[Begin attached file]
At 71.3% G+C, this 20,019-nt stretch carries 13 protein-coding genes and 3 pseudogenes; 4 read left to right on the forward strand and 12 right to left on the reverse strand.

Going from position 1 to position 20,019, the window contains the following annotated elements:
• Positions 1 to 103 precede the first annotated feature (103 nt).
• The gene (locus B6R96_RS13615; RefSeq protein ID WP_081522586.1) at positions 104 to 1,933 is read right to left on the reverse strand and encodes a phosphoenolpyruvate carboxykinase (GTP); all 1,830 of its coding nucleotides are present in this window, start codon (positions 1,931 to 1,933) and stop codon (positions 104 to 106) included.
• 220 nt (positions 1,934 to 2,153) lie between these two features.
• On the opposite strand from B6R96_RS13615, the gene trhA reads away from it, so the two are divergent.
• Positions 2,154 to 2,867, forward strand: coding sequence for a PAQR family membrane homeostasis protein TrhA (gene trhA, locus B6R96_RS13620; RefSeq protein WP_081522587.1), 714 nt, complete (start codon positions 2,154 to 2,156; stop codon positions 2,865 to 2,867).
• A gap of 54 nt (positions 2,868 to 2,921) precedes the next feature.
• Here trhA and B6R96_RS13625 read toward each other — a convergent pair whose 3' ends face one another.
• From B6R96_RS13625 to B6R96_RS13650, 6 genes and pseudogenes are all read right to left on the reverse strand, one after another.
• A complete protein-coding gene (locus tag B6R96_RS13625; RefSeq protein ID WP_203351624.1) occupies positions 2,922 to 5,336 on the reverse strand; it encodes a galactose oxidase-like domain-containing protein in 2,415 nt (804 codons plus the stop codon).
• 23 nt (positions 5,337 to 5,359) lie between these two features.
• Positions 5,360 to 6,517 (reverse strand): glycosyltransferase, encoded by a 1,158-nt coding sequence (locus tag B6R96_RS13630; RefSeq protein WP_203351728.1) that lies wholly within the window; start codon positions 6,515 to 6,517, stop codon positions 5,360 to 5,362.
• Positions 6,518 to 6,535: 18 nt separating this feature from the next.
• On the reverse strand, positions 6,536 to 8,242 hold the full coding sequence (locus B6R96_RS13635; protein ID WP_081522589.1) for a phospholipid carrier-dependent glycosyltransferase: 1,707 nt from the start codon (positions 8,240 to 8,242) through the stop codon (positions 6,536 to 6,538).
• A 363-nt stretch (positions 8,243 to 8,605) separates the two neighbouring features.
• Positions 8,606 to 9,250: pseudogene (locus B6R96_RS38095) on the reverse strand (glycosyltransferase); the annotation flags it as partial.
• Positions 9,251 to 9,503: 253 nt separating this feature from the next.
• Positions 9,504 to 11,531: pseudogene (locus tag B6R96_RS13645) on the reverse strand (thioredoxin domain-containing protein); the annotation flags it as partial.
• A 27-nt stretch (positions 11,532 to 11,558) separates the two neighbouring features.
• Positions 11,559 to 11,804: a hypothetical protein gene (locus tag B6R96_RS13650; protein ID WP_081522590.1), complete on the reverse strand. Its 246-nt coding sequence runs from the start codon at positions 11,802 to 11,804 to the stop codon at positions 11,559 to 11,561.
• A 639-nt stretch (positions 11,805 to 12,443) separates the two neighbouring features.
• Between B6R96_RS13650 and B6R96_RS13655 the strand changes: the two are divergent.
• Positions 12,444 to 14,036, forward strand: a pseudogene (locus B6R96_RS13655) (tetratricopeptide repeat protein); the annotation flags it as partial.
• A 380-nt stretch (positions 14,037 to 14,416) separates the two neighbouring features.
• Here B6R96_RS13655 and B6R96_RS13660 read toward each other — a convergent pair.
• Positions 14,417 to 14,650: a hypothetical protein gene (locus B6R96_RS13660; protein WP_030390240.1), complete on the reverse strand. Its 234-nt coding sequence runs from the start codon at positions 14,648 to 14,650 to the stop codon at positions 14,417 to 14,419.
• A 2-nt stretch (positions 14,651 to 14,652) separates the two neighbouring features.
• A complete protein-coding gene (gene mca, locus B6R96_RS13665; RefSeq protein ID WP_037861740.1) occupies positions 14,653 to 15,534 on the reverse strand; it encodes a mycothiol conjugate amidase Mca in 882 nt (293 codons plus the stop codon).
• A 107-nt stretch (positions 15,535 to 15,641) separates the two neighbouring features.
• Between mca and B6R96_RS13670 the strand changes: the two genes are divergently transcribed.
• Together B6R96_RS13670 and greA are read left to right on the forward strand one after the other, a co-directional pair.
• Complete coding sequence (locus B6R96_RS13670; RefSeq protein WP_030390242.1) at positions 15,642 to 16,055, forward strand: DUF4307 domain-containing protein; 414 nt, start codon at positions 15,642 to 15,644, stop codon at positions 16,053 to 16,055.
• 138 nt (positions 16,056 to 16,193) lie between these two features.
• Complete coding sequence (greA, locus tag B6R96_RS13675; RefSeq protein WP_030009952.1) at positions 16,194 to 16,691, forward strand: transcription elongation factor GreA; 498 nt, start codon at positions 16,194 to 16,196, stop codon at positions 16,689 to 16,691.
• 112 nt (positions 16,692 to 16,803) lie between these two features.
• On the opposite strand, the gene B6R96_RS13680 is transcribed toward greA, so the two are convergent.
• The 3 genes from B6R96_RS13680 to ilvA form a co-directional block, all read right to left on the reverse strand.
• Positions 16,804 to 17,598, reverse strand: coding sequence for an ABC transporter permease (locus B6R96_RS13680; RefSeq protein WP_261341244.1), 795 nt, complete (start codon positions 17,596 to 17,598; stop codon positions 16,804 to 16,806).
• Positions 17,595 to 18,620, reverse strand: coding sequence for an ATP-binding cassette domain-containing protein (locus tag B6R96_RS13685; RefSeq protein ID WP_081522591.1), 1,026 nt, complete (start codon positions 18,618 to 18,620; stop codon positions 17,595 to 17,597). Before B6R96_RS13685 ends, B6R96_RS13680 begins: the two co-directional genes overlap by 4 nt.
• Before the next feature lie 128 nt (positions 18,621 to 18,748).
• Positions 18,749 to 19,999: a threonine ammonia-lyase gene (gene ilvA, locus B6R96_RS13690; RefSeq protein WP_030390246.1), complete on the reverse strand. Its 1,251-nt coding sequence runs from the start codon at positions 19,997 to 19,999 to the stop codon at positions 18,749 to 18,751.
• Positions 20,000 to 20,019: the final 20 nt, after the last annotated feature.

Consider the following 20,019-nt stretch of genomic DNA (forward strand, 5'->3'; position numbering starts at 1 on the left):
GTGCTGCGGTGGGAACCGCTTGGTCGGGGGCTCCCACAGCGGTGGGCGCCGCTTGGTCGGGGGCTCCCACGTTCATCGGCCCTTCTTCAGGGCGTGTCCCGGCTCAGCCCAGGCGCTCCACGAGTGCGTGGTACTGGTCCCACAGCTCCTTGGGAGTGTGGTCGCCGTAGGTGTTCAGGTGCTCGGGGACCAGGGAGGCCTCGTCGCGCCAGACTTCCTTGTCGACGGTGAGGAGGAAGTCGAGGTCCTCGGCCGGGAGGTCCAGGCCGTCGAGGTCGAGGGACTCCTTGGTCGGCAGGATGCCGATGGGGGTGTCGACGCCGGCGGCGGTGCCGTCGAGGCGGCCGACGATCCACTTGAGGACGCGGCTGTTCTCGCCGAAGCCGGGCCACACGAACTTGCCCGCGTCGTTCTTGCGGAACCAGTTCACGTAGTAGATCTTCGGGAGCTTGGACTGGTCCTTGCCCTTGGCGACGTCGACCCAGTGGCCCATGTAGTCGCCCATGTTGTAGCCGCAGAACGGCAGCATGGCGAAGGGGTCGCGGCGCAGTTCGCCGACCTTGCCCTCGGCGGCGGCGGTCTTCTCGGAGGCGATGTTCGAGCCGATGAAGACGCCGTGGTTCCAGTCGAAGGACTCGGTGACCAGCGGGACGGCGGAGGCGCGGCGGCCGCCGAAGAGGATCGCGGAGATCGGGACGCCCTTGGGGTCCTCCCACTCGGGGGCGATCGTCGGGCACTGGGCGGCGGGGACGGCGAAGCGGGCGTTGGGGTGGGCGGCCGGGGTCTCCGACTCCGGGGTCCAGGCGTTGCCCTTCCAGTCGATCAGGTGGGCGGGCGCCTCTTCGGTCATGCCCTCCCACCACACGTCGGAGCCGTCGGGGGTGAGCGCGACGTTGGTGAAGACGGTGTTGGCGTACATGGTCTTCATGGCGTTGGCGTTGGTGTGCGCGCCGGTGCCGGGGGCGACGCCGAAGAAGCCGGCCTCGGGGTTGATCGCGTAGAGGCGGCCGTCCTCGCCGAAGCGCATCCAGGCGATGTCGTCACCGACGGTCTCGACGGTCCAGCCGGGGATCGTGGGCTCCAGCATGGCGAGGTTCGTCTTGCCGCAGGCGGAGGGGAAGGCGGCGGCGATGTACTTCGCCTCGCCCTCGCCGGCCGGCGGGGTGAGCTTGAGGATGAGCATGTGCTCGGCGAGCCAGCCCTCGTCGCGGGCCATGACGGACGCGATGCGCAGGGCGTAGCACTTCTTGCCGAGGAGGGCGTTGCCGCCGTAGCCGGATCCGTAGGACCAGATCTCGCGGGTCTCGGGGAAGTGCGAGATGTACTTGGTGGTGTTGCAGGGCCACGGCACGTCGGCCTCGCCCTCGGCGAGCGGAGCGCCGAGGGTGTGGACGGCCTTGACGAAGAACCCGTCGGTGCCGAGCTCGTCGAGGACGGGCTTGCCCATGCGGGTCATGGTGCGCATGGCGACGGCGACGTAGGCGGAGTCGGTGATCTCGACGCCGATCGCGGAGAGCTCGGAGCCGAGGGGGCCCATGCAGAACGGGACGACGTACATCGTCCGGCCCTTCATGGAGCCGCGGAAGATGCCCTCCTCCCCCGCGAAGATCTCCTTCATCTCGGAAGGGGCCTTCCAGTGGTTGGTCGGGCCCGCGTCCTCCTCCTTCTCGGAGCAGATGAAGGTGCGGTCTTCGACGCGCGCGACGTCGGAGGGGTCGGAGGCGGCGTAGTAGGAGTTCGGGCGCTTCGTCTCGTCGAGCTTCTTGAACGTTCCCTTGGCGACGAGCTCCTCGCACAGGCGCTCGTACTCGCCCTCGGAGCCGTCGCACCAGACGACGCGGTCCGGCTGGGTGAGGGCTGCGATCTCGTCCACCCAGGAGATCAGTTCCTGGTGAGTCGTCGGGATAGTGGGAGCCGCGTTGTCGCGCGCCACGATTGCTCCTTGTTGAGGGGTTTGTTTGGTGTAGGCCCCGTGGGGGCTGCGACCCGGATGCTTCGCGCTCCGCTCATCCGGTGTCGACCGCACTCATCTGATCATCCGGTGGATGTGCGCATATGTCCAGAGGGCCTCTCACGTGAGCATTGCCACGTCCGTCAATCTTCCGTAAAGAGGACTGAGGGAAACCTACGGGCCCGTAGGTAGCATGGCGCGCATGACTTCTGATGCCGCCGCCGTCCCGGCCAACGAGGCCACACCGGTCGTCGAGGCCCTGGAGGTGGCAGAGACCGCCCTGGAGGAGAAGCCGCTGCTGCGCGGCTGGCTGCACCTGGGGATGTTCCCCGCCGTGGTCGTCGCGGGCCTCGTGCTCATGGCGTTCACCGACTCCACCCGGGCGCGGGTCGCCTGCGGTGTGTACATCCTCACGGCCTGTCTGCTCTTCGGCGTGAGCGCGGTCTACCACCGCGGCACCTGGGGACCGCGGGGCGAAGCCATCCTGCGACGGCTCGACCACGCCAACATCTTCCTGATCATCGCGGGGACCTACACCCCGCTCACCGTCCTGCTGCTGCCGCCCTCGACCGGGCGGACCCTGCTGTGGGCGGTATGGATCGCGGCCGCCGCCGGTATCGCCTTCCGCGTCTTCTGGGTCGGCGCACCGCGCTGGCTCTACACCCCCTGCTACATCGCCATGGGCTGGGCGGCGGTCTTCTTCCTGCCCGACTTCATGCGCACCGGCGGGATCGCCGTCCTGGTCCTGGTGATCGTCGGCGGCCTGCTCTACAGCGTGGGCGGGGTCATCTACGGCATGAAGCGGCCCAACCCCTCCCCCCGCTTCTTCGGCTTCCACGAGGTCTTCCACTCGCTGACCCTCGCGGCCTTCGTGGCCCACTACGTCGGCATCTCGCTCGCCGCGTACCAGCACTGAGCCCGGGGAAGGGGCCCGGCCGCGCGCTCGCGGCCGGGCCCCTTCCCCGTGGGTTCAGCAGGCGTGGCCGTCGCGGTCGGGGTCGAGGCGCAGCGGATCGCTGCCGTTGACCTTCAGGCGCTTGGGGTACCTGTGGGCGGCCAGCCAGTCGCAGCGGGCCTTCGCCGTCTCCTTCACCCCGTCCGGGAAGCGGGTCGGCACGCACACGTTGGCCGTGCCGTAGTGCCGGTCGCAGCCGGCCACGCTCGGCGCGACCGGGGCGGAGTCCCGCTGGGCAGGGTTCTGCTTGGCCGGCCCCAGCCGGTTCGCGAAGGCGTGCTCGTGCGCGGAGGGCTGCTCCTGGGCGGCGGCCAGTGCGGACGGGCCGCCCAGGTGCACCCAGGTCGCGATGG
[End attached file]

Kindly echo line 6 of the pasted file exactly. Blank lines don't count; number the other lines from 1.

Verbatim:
• On the opposite strand from B6R96_RS13615, the gene trhA reads away from it, so the two are divergent.